Vladimir Ivanovich Kozlinskii was one of Vladimir Mayakovskii’s artistic collaborators and he was the head artist of the Petrograd ROSTA (Russian Telegraph Agency) Studio. Reportedly, Kozlinskii was born at Kronstadt naval base on Kotlin Island just west of St. Petersburg. His artistic endeavors began when he attended the Drawing School of the Society for the Encouragement of Arts, enrolling in 1907. In addition to studying art under a number of private instructors, in 1911, Kozlinskii enrolled in IAN (Higher Art School of Painting, Sculpture and Architecture) in Moscow where he studied engraving. During this period, he became friends with Vladimir Lebedev, an artist who would later be an important Soviet graphic designer.
1st Exemplary Ogiz RSFSR Typography Workshop of the Poligrafkniga Trust was located in Moscow at 28 Valovaia Street. Historically, the workshop began as the Sharapov-Sytin Partnerhip in the era prior to the Russian Revolution. Ivan Dmitrievich Sytin (1851-1934) was the son of a peasant. He opened a small print shop in Moscow using a single press and by the start of the 20th century his printing business (at Valovaia and Piatnitskaia streets) was the largest private printing company in tsarist Russia.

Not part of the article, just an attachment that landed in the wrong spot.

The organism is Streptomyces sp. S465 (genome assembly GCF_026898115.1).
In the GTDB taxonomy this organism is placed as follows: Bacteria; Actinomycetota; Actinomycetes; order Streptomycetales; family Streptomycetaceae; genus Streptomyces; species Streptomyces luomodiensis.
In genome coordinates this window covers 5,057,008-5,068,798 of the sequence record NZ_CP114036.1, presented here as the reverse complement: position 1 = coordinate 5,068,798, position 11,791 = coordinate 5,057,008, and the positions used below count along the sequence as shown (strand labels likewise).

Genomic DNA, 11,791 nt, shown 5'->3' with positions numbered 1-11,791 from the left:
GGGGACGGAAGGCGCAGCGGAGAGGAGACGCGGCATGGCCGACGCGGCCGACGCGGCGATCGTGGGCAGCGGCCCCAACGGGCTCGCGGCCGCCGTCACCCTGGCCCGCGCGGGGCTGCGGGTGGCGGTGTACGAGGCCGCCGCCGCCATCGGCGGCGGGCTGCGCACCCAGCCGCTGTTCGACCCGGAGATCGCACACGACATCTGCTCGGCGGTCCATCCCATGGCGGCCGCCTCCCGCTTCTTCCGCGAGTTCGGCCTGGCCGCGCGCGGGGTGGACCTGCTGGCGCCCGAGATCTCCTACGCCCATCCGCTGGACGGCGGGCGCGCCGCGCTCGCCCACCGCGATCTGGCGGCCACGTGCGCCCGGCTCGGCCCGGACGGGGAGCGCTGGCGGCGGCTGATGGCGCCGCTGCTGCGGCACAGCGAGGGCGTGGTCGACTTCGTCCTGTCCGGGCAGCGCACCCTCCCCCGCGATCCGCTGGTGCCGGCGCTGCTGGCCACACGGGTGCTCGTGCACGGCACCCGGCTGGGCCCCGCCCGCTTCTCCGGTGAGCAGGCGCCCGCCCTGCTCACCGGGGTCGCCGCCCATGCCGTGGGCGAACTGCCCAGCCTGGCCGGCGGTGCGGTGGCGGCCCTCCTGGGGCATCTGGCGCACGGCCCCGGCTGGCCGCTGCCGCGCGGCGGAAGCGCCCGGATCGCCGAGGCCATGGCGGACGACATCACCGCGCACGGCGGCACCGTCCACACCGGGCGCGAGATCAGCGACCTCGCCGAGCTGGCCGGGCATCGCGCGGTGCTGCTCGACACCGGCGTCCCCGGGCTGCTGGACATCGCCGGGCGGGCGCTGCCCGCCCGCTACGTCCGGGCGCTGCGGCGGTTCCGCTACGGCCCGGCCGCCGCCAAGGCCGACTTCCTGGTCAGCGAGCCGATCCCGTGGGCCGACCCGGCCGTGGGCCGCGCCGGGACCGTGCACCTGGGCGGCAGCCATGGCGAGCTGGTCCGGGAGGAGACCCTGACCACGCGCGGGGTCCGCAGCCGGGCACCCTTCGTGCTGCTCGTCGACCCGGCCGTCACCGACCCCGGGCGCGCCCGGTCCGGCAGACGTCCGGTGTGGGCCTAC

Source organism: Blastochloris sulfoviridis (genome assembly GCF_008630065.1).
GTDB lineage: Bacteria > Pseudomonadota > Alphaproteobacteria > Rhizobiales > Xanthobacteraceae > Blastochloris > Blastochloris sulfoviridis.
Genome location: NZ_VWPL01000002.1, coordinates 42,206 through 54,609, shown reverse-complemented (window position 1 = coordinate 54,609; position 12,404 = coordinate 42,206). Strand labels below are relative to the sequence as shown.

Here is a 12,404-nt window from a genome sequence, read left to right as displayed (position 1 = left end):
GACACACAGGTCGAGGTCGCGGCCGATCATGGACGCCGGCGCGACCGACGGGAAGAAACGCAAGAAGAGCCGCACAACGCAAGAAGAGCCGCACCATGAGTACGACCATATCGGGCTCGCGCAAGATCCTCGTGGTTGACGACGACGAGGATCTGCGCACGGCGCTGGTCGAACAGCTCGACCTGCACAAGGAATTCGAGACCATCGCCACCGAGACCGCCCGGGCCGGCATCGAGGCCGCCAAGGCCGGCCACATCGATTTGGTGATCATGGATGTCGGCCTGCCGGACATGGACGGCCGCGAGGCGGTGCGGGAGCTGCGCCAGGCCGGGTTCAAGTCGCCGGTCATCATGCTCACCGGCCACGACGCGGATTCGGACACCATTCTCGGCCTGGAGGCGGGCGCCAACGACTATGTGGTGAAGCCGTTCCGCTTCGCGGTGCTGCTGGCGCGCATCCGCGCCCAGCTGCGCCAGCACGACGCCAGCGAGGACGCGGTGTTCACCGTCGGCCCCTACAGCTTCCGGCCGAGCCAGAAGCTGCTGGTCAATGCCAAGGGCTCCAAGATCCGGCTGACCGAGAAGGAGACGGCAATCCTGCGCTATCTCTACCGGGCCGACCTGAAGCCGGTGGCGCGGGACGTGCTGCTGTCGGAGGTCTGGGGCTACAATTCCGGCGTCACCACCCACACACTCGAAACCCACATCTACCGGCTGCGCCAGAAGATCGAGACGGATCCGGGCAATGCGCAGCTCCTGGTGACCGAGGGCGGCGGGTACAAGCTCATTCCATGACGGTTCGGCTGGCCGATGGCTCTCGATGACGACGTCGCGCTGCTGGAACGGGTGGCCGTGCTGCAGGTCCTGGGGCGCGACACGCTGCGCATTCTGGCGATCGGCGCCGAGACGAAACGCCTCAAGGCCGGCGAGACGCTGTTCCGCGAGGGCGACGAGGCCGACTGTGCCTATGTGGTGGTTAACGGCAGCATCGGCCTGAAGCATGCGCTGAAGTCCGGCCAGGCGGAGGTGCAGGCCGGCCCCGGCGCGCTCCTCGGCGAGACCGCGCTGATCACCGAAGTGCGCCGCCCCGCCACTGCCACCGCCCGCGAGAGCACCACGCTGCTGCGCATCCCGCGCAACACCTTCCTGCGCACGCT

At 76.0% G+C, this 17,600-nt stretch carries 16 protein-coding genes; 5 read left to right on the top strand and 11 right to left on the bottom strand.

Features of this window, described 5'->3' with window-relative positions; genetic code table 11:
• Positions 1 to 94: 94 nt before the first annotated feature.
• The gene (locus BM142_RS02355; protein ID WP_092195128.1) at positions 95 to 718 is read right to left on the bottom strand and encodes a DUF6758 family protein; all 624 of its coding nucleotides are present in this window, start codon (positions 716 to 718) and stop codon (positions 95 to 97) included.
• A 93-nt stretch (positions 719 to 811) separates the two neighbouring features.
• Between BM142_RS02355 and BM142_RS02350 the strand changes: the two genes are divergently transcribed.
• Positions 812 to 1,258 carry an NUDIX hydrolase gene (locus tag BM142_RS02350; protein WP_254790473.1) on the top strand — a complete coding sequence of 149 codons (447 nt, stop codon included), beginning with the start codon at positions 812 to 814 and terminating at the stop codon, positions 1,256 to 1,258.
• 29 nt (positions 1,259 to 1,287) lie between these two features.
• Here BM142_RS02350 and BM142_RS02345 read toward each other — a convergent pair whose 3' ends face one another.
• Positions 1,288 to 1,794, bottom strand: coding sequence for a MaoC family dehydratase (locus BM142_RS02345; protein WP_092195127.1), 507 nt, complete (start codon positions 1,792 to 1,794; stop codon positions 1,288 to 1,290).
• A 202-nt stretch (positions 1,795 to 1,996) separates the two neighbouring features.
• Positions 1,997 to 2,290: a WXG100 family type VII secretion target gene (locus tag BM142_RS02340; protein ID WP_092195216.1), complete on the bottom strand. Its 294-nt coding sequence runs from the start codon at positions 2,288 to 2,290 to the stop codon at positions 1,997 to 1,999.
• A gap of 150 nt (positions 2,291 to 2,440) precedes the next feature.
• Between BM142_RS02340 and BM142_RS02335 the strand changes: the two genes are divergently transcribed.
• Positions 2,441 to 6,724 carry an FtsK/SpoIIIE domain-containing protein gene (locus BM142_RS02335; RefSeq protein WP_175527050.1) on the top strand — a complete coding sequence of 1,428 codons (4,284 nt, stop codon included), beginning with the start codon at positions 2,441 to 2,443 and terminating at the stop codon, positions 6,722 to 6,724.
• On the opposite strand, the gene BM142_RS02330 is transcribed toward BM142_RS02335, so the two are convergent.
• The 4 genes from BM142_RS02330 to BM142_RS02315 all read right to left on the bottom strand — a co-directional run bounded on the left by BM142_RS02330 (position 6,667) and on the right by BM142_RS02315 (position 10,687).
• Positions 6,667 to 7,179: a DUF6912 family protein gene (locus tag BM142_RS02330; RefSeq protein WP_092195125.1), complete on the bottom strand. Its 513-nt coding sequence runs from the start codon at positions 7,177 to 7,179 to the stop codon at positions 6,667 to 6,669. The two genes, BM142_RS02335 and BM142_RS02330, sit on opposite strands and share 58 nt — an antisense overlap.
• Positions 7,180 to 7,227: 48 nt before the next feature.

The history of IzoGiz begins with the formation of Ogiz, the Association of the State Book and Magazine Publishers. In 1930, the Sovnarkom of the Russian Socialist Federative Soviet Republic established Ogiz to centralize publishing under a monopoly in order to eliminate duplication of printed material, to streamline and control publishing production and its output, and to create a base for marketing books, training and technical manuals. In 1931, the Central Committee of the USSR ordered certain publications be separated from Ogiz. The separation principally affected technical manuals and propaganda material issued by the publisher. For example, posters, art magazines and artistic books were placed under Izogiz (Izobrazitel'noe iskusstvo), the fine arts section of Ogiz. In 1963, Izogiz was merged with the publishing house, "Soviet Artist" (Sovetskii khudozhnik).